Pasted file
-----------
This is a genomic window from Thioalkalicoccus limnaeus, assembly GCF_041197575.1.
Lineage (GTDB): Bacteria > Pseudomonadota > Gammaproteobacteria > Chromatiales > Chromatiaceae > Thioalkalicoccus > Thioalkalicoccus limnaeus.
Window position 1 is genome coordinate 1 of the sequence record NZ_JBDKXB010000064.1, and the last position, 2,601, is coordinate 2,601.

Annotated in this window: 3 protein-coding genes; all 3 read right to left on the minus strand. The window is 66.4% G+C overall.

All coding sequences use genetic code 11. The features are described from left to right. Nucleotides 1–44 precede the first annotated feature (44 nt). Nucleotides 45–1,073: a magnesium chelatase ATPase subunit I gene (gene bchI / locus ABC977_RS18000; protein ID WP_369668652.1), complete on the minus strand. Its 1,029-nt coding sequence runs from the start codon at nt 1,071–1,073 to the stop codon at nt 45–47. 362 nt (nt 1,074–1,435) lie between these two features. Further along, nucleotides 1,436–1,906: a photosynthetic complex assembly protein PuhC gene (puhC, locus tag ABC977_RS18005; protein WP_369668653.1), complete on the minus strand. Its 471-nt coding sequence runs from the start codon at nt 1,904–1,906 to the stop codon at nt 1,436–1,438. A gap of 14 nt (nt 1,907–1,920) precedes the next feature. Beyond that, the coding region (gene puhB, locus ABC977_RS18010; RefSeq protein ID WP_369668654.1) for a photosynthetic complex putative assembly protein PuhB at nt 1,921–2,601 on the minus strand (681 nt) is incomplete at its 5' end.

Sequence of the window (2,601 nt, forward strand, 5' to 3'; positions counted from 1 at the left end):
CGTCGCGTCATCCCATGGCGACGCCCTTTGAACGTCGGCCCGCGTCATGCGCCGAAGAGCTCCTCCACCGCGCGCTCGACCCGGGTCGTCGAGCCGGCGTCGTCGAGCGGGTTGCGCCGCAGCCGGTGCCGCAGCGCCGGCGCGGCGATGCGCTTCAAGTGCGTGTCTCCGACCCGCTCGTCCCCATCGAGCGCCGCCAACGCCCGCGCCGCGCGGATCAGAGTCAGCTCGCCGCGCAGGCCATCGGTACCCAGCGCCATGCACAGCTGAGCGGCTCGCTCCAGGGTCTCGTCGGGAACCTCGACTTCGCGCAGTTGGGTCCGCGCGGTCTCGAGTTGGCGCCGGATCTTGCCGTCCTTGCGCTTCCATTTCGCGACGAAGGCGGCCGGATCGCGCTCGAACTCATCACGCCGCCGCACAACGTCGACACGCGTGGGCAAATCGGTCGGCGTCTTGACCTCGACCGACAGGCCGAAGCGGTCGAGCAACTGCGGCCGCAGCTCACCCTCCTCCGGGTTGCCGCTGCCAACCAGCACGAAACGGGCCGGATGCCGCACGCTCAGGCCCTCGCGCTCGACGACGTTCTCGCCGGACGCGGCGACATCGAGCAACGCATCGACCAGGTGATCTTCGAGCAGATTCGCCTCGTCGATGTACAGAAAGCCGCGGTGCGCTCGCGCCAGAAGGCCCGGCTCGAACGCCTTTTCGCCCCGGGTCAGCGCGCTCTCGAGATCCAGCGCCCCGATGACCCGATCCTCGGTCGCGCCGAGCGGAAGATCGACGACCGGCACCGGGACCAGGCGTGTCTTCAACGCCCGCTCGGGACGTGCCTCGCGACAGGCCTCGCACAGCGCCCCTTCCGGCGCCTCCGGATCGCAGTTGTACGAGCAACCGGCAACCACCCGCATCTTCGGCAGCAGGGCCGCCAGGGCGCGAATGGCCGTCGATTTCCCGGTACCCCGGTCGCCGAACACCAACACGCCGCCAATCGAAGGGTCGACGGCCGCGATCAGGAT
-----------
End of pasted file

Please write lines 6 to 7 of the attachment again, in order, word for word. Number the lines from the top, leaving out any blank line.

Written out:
Sequence of the window (2,601 nt, forward strand, 5' to 3'; positions counted from 1 at the left end):
CGTCGCGTCATCCCATGGCGACGCCCTTTGAACGTCGGCCCGCGTCATGCGCCGAAGAGCTCCTCCACCGCGCGCTCGACCCGGGTCGTCGAGCCGGCGTCGTCGAGCGGGTTGCGCCGCAGCCGGTGCCGCAGCGCCGGCGCGGCGATGCGCTTCAAGTGCGTGTCTCCGACCCGCTCGTCCCCATCGAGCGCCGCCAACGCCCGCGCCGCGCGGATCAGAGTCAGCTCGCCGCGCAGGCCATCGGTACCCAGCGCCATGCACAGCTGAGCGGCTCGCTCCAGGGTCTCGTCGGGAACCTCGACTTCGCGCAGTTGGGTCCGCGCGGTCTCGAGTTGGCGCCGGATCTTGCCGTCCTTGCGCTTCCATTTCGCGACGAAGGCGGCCGGATCGCGCTCGAACTCATCACGCCGCCGCACAACGTCGACACGCGTGGGCAAATCGGTCGGCGTCTTGACCTCGACCGACAGGCCGAAGCGGTCGAGCAACTGCGGCCGCAGCTCACCCTCCTCCGGGTTGCCGCTGCCAACCAGCACGAAACGGGCCGGATGCCGCACGCTCAGGCCCTCGCGCTCGACGACGTTCTCGCCGGACGCGGCGACATCGAGCAACGCATCGACCAGGTGATCTTCGAGCAGATTCGCCTCGTCGATGTACAGAAAGCCGCGGTGCGCTCGCGCCAGAAGGCCCGGCTCGAACGCCTTTTCGCCCCGGGTCAGCGCGCTCTCGAGATCCAGCGCCCCGATGACCCGATCCTCGGTCGCGCCGAGCGGAAGATCGACGACCGGCACCGGGACCAGGCGTGTCTTCAACGCCCGCTCGGGACGTGCCTCGCGACAGGCCTCGCACAGCGCCCCTTCCGGCGCCTCCGGATCGCAGTTGTACGAGCAACCGGCAACCACCCGCATCTTCGGCAGCAGGGCCGCCAGGGCGCGAATGGCCGTCGATTTCCCGGTACCCCGGTCGCCGAACACCAACACGCCGCCAATCGAAGGGTCGACGGCCGCGATCAGGAT